LOUISVILLE (WHAS11) -- After the announcement that DACA, or Deferred Action for Childhood Arrivals, would be phased out by the Trump Administration, rallies began taking place across the country, including here in Kentuckiana.
Mayor Fischer estimating up to 5,000 people in Louisville could be impacted by this decision. The so-called “dreamers” were joined by at least 100 residents outside the Federal Courthouse on Tuesday.
They're frustrated at the decision by the Trump Administration and are begging the local leaders here in Louisville Metro to step up and help Louisville be the compassionate city it claims to be.
“I'm just sick and tired and all I want is to live my life, without having that fear in the back of my mind,” said one DACA recipient who asked that we do not use her name.
She’s a college student who came to the U.S. from Mexico when she was 6-years-old. She's lived here for 15 years.
“We have been accustomed to this life so much that it's almost impossible and unrealistic to deport all of the DACA people and all of the undocumented people too because they lived more than ten years here,” she explained.
She's among the hundred people who stood outside the Federal Courthouse fighting the decision by President Donald Trump to end DACA,
”Do I live an American life? I try to. Yes, I want safety, I want Freedom, I want freedom of speech, I want these basic human rights that everyone else here does.”
Following a protest on the steps of the courthouse, several marched inside demanding a meeting with Senate Majority Leader Mitch McConnell.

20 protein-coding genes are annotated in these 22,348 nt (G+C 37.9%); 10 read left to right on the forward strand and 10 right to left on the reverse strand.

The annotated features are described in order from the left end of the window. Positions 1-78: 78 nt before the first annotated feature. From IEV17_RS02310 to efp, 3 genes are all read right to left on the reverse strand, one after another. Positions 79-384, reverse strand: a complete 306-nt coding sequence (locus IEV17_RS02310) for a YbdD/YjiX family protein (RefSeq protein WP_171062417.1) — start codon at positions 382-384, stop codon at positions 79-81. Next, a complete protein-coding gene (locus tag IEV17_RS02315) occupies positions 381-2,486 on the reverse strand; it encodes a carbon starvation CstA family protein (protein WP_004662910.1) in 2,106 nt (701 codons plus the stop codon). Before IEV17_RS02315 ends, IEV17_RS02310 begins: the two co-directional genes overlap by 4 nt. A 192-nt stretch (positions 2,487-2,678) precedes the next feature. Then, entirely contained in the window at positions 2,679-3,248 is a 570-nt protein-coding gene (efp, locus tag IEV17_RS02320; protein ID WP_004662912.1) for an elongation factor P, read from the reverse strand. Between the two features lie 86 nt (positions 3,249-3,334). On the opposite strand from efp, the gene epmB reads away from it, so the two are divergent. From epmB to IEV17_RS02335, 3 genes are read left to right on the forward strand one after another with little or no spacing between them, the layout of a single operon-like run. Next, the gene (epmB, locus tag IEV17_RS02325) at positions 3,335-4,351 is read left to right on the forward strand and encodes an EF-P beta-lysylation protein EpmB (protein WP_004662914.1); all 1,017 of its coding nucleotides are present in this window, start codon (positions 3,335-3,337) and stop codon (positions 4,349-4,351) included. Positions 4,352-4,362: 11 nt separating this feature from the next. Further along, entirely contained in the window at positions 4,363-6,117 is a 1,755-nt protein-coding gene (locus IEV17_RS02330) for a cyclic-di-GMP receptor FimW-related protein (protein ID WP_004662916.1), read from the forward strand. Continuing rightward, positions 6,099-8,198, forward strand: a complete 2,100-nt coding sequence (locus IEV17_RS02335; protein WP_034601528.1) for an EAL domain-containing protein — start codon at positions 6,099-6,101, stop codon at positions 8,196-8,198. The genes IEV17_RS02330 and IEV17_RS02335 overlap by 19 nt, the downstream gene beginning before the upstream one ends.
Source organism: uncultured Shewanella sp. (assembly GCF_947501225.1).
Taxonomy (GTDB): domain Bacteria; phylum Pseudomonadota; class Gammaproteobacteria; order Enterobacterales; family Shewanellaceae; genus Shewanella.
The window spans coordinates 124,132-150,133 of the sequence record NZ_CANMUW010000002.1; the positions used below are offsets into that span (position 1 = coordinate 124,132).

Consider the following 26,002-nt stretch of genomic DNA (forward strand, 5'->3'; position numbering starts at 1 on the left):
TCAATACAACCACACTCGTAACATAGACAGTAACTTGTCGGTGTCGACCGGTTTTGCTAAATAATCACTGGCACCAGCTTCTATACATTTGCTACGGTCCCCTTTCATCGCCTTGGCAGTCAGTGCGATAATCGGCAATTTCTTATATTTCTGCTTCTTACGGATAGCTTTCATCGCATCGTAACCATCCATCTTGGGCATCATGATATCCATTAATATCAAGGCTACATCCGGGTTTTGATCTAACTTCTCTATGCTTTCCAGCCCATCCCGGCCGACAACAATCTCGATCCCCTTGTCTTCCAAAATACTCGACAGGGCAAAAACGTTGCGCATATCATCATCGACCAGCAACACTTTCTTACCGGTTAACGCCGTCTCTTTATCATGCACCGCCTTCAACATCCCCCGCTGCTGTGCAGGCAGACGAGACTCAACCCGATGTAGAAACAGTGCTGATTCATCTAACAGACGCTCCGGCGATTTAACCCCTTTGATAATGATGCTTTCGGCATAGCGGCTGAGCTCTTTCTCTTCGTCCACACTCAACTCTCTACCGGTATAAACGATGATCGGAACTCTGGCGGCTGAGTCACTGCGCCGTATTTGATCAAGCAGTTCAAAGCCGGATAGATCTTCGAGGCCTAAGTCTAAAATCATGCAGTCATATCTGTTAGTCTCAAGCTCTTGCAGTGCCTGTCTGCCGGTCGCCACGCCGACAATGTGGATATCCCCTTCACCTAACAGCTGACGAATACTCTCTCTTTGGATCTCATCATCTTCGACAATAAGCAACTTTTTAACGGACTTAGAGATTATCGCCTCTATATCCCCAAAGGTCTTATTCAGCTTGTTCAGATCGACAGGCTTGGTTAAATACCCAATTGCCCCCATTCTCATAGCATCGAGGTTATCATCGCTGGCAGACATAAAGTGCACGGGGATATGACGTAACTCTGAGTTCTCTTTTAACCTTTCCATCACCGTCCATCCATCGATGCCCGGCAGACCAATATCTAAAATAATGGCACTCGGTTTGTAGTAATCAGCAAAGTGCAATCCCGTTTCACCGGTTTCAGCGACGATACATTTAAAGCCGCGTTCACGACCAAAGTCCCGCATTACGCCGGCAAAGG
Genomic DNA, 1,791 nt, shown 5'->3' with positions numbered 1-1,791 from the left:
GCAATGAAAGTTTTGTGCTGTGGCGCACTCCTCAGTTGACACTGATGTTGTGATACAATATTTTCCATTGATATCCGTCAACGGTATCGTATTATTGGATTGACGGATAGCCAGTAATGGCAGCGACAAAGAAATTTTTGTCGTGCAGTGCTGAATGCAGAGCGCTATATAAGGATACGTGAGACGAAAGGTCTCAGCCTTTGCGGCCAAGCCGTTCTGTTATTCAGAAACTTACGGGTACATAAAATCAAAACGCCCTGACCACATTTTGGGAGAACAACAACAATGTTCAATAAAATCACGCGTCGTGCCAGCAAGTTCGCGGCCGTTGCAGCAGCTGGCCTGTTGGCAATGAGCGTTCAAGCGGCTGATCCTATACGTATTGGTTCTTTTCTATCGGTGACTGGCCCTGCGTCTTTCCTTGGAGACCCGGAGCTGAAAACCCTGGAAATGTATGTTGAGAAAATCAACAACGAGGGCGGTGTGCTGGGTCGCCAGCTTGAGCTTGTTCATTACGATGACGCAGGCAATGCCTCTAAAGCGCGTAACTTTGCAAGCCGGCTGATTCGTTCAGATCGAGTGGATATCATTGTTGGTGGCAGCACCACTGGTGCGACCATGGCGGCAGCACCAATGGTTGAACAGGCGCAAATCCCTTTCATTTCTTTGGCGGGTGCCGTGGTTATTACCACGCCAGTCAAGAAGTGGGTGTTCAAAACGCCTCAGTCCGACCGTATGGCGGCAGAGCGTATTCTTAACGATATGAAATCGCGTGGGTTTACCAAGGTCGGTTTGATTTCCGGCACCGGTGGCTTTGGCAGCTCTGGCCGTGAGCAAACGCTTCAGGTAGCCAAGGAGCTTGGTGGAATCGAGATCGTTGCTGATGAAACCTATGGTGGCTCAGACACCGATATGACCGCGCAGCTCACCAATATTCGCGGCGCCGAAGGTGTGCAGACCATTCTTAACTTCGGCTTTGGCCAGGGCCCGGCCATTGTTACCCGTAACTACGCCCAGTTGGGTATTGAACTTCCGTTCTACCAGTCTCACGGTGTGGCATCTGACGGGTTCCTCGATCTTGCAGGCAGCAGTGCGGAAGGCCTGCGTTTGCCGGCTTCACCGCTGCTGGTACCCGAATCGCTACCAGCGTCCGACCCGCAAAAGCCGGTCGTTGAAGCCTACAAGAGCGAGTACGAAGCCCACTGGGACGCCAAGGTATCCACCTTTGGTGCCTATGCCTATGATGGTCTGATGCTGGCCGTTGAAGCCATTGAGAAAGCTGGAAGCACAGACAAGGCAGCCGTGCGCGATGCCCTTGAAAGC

“He wasn't there. They gave us the runaround, told us only two people could go up there at a time,” said one protestor as he walked outside.
The frustration there is loud and clear, but others across the country are pleased with the decision to stop DACA.
“It should've never existed in the first place and we applaud President Trump,” said Dave Ray with the Federation for American Immigration Reform, stationed in Washington D.C.
He told WHAS11 News although it's unfortunate for DACA recipients, the decision is necessary.
“This is not the fault of US immigration policy, and it's not the fault of the American people. The responsibility where the DACA recipients find themselves today lies solely on the lapse of their parents who knowingly and with open eyes violated immigration laws and placed their kids in this position.”
The government will no longer accept new applications from undocumented immigrants. Congress is being asked to replace the policy with legislation before it fully expires on March 5, 2018.
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